The MX Book of New Sherlock Holmes Stories Part XII: Some Untold Cases (1894-1902 edited by David Marcum, MX Publishing, 2018 trade paper, mystery, Holmes pastiche anthology.
This, and the volume preceding it, collect 33 of the many “untold tales” from the Holmes canon. I picked this one off the shelf for something to read when in the dumps about politics, Covid and wildfire smoke, and as hoped it pulled me, slowly, out of the deepest of my doldrums.
Here’s a nice summary from Goodreads:
“Part XII: 1894-1902 features contributions from C.H. Dye, David Marcum, Thomas Fortenberry, Daniel D. Victor, Nik Morton, Craig Janacek, S. Subramanian, Jim French, Robert Stapleton, Nick Cardillo, Paul D. Gilbert, Mike Hogan, Derrick Belanger, John Linwood Grant, Mark Mower, Jane Rubino, and Arthur Hall, and a poem by “Anon.”
34 new traditional Holmes adventures in two simultaneously published volumes (Parts XI and XII)
“Somewhere in the vaults of the bank of Cox and Co., at Charing Cross, there is a travel-worn and battered tin dispatch box with my name, John H. Watson, M.D., Late Indian Army, painted upon the lid. It is crammed with papers, nearly all of which are records of cases to illustrate the curious problems which Mr. Sherlock Holmes had at various times to examine…” – Dr. John H. Watson
So wrote Dr. Watson in “The Problem of Thor Bridge” – and ever since, Sherlockians have been bringing us new adventures from this legendary tin dispatch box. While his original Literary Agent only edited the pitifully few sixty stories that make up the original Canon, there have since been literally thousands of traditional adventures about the true Sherlock Holmes – and there will never be enough!
Throughout the original Holmes Canon, there were hints and teases of other intriguing cases – The Giant Rat of Sumatra… The Abernetty Tragedy… The Manor House Case. Watson mentions well over one-hundred of these, which have collectively come to be known as The Untold Cases. Now, the latest MX anthologies present thirty-four of those adventures in two simultaneously published volumes, with all royalties going to support the Stepping Stones School at Undershaw, one of Sir Arthur Conan Doyle’s former homes.
Join us as we return to Baker Street and discover more authentic adventures of Sherlock Holmes, described by the estimable Dr. Watson as “the best and wisest… whom I have ever known.”
Each volume contains forwards by Lyndsay Faye, Roger Johnson, Melissa Grigsby, Steve Emecz, and David Marcum.”
I know Holmes pastiches aren’t for everyone, but these are good ones and I like them.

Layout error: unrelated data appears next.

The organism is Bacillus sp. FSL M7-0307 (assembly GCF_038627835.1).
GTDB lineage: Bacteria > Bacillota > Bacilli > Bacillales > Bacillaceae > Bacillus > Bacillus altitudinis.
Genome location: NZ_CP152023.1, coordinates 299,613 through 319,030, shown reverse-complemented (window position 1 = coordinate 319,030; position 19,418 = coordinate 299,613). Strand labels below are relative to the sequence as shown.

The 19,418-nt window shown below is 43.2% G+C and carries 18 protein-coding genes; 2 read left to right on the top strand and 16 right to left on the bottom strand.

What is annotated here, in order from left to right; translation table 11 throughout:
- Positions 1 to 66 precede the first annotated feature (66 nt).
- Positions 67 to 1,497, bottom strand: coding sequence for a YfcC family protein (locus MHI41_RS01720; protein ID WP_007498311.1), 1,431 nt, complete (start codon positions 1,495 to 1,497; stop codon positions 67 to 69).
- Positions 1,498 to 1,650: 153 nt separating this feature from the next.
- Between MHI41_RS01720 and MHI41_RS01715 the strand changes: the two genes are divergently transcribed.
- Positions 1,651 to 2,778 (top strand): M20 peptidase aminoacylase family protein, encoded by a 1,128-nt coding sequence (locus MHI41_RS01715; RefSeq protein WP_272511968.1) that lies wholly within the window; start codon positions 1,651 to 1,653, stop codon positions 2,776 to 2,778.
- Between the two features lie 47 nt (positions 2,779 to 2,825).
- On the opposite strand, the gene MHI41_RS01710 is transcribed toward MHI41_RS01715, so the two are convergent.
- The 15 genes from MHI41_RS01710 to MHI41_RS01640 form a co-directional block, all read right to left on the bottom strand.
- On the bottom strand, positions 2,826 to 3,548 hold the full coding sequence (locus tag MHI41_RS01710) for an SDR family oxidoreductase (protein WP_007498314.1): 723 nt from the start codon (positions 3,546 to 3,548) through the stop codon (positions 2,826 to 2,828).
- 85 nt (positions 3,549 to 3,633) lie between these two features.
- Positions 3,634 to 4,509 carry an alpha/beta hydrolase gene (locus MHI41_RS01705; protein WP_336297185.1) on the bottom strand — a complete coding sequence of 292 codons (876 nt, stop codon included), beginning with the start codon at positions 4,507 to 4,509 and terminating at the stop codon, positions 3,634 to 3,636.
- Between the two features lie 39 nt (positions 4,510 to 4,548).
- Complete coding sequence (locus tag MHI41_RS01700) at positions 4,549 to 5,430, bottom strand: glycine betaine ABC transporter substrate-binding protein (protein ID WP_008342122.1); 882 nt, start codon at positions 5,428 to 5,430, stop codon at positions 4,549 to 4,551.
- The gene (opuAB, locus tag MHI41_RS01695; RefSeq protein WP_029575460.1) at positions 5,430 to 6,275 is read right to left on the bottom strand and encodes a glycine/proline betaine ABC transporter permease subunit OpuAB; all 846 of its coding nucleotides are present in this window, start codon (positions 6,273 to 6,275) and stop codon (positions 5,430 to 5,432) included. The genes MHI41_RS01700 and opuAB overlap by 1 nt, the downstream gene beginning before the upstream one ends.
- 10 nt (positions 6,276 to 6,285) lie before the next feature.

I would probably need to be more familiar with the original stories to enjoy these. For some reason I have only read THE HOUND. Loved ENOLA HOLMES on Netflix though.
I don’t have Netflix streaming, so didn’t see that, but there was no character in the canon named “Enola”. You should read the original short stories.
I’m all for good Sherlock Holmes pastiches. The new Netflix ENOLA HOLMES is based on the Nancy Springer mystery. My review of the book can be found here: http://georgekelley.org/the-case-of-the-missing-marquess-by-nancy-springer/
I’ve read Springer’s fantasy, but not that one. The MX books are very good.
Nah. I’m in the “not for me” category. I read Joe Hill’s first book of short stories, 20th Century Ghosts, which wasn’t bad, though I found his later collections to be stronger. I have the Ed Hoch collection of Simon Ark stories ready to read, but have currently gone back to the complete collection of F. Scott Fitzgerald stories. I also read the second of Laurie Colwin’s collections, The Lone Pilgrim, which did not grab me as much as her first. I read another Peter Turnbull, False Knight, not his best but pretty good. There is rare bickering between Hennessey and Yellich in this one, as the former seems to be feeling his age and possible impending retirement more than usual. It’s the nasty tale of a piece of a woman’s leg found in a garbage bin, and the way they make fairly short work of discovering who she was and who killed her, with one nice twist towards the end.
Happy Yom Kippur, Jeff. Yes, I know you’re not a Holmes fan, not everyone is, but it’s comfort reading for me. I want to get back to Turnbull, but the library is exceptionally slow in providing them.
If I can get to the post office, I have a few set aside to send you. Read ’em, keep ’em or toss ’em. Will let you know if and when.
Wow, thanks! So far I’ve only read the first 2.
I am in the same position as Patti. I have only read one or two short stories and A Study in Scarlet. I had good intentions this year to read The Sign of Four and then The Adventures of Sherlock Holmes, but a lot of my reading intentions got sidelined this year.
My opinion is the short stories are better than the novels.
I have read the complete canon but can only take the pastiches and parodies a few at a time. Of the authors you listed, I have heard of three of them — David Marcum, Nik Morton, and “anon.” I have read a lot of works by that third guy.
I’m not a fan of the – any – parodies. These pastiches are true to the original stories, same time period, primary characters and locations, no fantasy or weird elements. The straight goods.